Massachusetts Gubernatorial Politics: One Theory
Over the past quarter-century (at least), Massachusetts voters have weighed two major factors in choosing a governor in the general election:
1. Which candidate do I trust more to represent my values, interests, and priorities?
2. Which candidate do I trust more to be independent of Beacon Hill’s entangling webs of influence?
Voters, in the macro sense, tend to have a presumptive default toward the Democratic nominee on the first question, and toward the Republican nominee on the second question. But, ultimately, the decision is candidate-specific. The values question is not entirely poisoned for Republicans as it is, for example, in a U.S. Senate race. And one need not be a Republican to be seen as a check on the legislature.
Republicans have been very good about nominating candidates who maintain the party’s presumptive independence—Beacon Hill outsiders—while minimizing the presumptive values deficit.
Democrats have a more mixed record. They have twice in the past 25 years nominated someone perceived as a real outsider. One was Deval Patrick, who combined that with the party’s values advantage to win easily in 2006, and comfortably in 2010, when his outsider cred was somewhat diminished.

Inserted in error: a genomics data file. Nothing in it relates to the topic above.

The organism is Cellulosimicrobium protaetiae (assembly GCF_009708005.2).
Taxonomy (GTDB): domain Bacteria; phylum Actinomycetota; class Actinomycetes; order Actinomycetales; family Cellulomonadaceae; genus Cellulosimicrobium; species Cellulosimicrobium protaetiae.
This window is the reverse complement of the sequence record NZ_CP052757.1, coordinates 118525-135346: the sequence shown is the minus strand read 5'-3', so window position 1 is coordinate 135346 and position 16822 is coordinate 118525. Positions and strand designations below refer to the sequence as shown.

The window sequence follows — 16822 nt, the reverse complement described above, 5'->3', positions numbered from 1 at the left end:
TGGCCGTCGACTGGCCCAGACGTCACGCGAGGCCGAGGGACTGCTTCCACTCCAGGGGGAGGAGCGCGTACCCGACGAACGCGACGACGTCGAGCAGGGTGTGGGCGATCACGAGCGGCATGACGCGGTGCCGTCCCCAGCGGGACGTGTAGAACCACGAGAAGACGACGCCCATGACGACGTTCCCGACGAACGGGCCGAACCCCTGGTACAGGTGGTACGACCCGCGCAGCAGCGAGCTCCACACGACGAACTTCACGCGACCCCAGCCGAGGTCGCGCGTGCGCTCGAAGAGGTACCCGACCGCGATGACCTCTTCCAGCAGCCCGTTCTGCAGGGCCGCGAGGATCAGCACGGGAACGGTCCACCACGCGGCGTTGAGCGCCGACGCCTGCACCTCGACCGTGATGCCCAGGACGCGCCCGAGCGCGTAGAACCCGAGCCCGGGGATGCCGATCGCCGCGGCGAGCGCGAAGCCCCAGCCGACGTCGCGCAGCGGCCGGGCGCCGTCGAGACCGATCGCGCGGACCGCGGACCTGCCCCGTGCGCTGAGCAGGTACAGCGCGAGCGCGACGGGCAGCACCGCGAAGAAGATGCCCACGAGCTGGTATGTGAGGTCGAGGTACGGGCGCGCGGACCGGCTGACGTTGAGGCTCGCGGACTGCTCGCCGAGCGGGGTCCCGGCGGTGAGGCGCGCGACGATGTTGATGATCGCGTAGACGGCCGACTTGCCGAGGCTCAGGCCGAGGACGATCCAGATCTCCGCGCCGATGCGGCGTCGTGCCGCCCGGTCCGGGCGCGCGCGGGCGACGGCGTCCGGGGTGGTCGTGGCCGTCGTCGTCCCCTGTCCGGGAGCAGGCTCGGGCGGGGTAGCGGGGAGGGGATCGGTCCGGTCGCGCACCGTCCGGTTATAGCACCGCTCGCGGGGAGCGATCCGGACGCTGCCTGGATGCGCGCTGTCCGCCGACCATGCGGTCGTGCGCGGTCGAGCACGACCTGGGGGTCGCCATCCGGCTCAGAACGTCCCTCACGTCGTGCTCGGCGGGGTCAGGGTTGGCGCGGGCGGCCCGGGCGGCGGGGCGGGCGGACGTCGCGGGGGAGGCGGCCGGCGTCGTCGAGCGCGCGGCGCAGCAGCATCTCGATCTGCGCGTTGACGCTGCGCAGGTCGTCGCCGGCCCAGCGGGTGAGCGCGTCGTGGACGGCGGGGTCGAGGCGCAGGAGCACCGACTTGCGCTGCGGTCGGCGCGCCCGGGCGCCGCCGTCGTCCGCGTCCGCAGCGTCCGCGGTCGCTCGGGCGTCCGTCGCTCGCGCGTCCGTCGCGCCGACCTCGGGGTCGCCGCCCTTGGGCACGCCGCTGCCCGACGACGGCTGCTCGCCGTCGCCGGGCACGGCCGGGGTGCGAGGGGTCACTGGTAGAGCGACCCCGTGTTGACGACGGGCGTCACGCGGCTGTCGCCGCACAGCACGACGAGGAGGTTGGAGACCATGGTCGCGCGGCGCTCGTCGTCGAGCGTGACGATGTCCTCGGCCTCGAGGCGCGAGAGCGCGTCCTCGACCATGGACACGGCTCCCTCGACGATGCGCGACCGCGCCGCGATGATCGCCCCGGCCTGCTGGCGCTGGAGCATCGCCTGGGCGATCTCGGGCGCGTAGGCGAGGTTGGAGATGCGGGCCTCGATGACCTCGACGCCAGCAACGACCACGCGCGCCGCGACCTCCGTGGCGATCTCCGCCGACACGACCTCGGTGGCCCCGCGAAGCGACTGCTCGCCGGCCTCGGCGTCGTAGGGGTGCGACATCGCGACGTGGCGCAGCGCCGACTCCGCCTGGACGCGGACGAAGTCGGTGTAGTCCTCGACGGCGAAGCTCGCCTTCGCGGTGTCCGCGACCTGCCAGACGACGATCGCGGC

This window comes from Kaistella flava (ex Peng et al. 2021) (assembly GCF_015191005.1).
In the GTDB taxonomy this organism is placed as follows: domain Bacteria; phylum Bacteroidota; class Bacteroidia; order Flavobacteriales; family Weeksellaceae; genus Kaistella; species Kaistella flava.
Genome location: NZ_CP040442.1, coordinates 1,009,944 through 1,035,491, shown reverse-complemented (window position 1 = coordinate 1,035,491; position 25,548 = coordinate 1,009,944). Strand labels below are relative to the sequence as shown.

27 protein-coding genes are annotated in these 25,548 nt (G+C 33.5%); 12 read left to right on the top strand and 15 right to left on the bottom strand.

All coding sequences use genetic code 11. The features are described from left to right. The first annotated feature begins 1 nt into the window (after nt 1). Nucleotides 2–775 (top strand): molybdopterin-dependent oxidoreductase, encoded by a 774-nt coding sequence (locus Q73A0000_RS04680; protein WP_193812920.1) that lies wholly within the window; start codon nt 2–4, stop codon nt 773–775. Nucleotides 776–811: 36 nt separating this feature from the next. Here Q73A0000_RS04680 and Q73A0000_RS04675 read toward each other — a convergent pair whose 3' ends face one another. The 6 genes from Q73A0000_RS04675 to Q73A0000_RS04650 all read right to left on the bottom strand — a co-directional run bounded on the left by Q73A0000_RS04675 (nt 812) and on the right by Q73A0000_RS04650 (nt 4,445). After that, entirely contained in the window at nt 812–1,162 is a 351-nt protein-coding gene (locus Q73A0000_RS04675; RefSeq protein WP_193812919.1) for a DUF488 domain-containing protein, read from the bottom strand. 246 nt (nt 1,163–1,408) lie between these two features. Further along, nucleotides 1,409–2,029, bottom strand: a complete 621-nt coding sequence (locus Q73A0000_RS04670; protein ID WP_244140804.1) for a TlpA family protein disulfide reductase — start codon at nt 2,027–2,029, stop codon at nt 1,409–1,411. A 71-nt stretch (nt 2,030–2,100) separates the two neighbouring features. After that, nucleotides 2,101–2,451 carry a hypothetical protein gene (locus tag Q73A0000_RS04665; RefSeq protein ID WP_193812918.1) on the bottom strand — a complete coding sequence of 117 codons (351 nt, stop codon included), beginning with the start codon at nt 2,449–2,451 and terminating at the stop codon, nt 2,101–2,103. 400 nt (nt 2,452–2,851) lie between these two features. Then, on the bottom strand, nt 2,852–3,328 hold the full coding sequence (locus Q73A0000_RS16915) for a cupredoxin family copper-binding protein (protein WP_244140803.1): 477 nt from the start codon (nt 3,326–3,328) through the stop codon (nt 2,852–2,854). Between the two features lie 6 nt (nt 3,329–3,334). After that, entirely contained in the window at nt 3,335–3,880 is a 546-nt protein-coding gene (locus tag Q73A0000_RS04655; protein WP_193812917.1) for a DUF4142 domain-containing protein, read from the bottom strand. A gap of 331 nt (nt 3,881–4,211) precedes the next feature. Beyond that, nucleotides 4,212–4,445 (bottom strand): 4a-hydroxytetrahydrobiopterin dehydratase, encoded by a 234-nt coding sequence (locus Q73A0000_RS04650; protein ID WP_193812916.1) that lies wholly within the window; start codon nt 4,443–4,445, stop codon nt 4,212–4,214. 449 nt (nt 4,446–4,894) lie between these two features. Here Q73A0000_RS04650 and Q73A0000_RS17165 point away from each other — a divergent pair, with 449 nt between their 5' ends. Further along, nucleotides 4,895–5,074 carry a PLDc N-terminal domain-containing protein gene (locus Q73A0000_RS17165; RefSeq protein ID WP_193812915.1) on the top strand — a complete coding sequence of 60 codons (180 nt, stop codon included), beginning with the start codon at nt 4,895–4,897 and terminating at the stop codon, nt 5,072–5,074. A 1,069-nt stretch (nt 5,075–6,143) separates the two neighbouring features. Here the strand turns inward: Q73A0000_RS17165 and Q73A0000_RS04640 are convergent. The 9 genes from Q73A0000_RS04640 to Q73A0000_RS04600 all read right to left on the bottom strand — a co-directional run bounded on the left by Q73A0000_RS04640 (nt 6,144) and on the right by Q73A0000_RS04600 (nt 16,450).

The other was John Silber in 1990; by election time he had essentially ceded the values question to Bill Weld, who won a narrow victory.
The party has avoided nominating someone perceived as a true Beacon Hill insider with the possible exception of Mark Roosevelt in 1994, when very popular Bill Weld had both the values and independence sides wrapped up before the starting bell.
Twice before—and now a third time with Martha Coakley—Democrats have nominated someone seen as having one foot inside and one foot outside the Beacon Hill insiders’ web. Both Treasurer Shannon O’Brien in 2002, and Scott Harshbarger in 1998, were not of Beacon Hill the way that, say, Senate President Tom Birmingham would have been viewed, or probably even state senator Patricia McGovern, who were defeated in those two primaries, respectively.
Both O’Brien and Harshbarger got locked in nail-biter races against Mitt Romney and Paul Cellucci, respectively. Romney, perceived as a true outsider but suspect on values, narrowly won. Cellucci, suspect as an outsider but well-established on values, did as well.
Obviously in all of these elections there were many other factors at play as well. But I think this framework might at least explain which gubernatorial match-ups have been close, and which have not.
If the framework still holds, it suggests another close race between Coakley and Baker, with Baker holding a slight advantage as polling suggests that he has so far narrowed the values gap more than Coakley has narrowed the independence gap.
Of course, it’s very possible that changes in the state’s electorate, which have clearly altered the landscape in other elections, have also rendered this gubernatorial framework obsolete. We’ll learn soon enough.